It’s a question that’s taken on new urgency as governments and corporations gear up to transition to a net-zero world by 2050. The demand for copper, lithium, cobalt, nickel, rare earth elements and other critical minerals is already ramping up to support the growth of renewable power, electric vehicles and other low-carbon technology. And investors have money to spend: a group of banks, insurers and asset managers pledged US$130 trillion at the COP26 conference in November toward projects that combat climate change.

But much-needed future critical mineral operations could be rejected if they fail to address Indigenous communities’ needs, Podlasly said.

First Peoples Worldwide at the University of Colorado Boulder, an Indigenous-led organization focused on integrating Indigenous rights into business operations, developed the Indigenous Rights Risk Report. The report addressed Indigenous rights as social risks to oil, gas and mining companies, and is meant to serve as a tool to help private sector companies to measure social risks that often go underestimated. FPW has also created a free, prior and informed consent due diligence questionnaire for investors.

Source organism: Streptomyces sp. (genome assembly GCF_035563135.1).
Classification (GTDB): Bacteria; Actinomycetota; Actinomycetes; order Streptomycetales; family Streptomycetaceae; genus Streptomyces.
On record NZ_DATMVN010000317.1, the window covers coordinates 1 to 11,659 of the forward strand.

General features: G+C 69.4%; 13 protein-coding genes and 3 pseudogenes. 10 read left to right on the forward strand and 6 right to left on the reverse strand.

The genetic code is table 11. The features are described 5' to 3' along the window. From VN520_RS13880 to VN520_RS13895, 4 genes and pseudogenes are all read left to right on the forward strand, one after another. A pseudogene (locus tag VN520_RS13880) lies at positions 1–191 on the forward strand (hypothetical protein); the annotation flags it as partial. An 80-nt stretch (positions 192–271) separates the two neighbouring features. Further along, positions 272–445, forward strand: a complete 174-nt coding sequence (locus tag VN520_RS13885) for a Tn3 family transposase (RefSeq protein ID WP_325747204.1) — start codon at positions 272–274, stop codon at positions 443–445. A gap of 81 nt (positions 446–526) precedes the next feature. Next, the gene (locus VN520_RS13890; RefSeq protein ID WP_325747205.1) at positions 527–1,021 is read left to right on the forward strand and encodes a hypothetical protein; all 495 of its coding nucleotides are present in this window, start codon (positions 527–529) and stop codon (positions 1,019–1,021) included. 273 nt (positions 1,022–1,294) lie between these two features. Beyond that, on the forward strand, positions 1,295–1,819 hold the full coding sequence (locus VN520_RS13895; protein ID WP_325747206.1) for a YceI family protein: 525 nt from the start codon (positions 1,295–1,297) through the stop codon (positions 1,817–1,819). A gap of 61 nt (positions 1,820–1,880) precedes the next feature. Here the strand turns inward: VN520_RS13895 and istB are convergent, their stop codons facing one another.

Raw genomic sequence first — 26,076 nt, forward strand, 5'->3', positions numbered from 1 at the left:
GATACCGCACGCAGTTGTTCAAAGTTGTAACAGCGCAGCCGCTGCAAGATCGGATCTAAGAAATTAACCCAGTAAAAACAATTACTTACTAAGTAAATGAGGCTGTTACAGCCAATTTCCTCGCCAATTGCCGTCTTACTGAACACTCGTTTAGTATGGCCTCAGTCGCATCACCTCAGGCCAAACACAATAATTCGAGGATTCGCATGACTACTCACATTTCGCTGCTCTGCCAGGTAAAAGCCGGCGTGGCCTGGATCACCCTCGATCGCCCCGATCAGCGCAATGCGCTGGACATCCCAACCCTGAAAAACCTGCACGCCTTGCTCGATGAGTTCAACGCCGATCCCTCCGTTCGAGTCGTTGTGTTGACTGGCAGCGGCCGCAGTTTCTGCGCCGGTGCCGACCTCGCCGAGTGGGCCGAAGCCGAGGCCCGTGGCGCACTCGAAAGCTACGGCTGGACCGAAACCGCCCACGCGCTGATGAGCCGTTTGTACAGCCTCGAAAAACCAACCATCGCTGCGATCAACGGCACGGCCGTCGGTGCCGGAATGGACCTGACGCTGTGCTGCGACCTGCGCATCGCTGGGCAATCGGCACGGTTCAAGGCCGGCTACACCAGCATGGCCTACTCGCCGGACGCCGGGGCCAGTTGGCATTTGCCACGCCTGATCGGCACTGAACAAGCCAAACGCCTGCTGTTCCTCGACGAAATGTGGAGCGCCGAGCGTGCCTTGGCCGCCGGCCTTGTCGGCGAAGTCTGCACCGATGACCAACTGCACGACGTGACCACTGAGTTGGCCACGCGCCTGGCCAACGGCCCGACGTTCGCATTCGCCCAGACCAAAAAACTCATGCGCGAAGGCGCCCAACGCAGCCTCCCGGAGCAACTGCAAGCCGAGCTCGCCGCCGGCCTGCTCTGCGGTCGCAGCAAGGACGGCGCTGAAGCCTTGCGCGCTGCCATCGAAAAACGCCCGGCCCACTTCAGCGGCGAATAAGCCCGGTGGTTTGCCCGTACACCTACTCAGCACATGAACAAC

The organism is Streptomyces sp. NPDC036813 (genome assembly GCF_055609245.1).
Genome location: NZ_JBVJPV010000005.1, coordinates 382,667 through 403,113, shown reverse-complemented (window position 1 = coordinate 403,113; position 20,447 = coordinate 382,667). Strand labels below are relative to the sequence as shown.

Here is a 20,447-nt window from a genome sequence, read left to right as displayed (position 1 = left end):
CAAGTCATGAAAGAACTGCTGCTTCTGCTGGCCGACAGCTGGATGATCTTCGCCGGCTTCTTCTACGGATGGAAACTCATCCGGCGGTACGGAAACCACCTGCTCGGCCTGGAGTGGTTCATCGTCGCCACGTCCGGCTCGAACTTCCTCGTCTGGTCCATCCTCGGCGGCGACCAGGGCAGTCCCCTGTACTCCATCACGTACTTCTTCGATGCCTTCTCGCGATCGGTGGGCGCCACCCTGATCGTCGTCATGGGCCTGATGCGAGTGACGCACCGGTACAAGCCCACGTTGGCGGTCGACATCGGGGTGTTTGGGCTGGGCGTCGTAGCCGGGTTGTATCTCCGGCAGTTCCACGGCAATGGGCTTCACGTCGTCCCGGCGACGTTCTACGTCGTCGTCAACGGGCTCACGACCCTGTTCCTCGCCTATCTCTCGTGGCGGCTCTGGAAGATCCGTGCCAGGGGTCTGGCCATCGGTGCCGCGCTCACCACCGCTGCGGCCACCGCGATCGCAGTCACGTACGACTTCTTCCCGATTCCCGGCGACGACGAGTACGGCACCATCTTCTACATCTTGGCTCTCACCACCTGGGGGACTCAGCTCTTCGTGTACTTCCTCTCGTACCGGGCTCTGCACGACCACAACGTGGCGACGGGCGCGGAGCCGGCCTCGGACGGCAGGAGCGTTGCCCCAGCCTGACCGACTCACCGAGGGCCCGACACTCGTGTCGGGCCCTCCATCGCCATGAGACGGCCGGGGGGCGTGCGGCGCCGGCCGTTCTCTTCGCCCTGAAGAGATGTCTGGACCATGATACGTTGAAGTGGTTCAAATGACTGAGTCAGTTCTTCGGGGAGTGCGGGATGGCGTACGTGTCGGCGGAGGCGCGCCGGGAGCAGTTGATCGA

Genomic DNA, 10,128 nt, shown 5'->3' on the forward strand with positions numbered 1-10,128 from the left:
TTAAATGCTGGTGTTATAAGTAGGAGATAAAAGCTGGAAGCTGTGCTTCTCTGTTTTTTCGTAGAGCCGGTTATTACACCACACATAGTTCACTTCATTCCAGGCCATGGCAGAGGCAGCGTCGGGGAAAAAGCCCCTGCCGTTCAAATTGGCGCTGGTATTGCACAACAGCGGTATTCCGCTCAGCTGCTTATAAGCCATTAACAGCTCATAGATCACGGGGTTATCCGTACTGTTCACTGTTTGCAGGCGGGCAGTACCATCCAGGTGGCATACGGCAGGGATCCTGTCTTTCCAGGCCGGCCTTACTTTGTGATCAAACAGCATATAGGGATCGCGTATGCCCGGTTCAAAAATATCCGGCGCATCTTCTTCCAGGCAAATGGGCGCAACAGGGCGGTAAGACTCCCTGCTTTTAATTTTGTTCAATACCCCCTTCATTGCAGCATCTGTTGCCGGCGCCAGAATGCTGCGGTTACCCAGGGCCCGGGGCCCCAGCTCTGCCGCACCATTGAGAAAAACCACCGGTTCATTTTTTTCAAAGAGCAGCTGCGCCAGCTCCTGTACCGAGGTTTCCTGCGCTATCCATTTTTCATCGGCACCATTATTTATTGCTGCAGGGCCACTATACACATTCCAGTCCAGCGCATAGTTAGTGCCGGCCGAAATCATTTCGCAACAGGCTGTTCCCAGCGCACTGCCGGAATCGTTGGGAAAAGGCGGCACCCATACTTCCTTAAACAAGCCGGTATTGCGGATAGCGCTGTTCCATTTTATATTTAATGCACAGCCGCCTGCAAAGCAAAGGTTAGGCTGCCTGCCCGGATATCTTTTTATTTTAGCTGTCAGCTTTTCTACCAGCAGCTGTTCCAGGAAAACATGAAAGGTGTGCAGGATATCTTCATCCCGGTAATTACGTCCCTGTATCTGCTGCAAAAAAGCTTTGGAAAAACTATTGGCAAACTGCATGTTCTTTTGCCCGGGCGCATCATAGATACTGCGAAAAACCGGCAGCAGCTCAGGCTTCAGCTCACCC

In New Zealand, the country is developing its own ESG reporting framework with extensive input from the Indigenous Maori, to ensure the country’s unique values are preserved and respected.
The FNMPC is planning to survey its membership about what would be important to them in a framework similar to New Zealand’s. Podlasly noted it’s a complex undertaking, given each First Nation will have different needs and perspectives based on their geography and unique realities, though he expects a key pillar will be economic inclusion. He said he sees the result potentially being a “filter,” a “sidecar” or possibly something akin to a rating.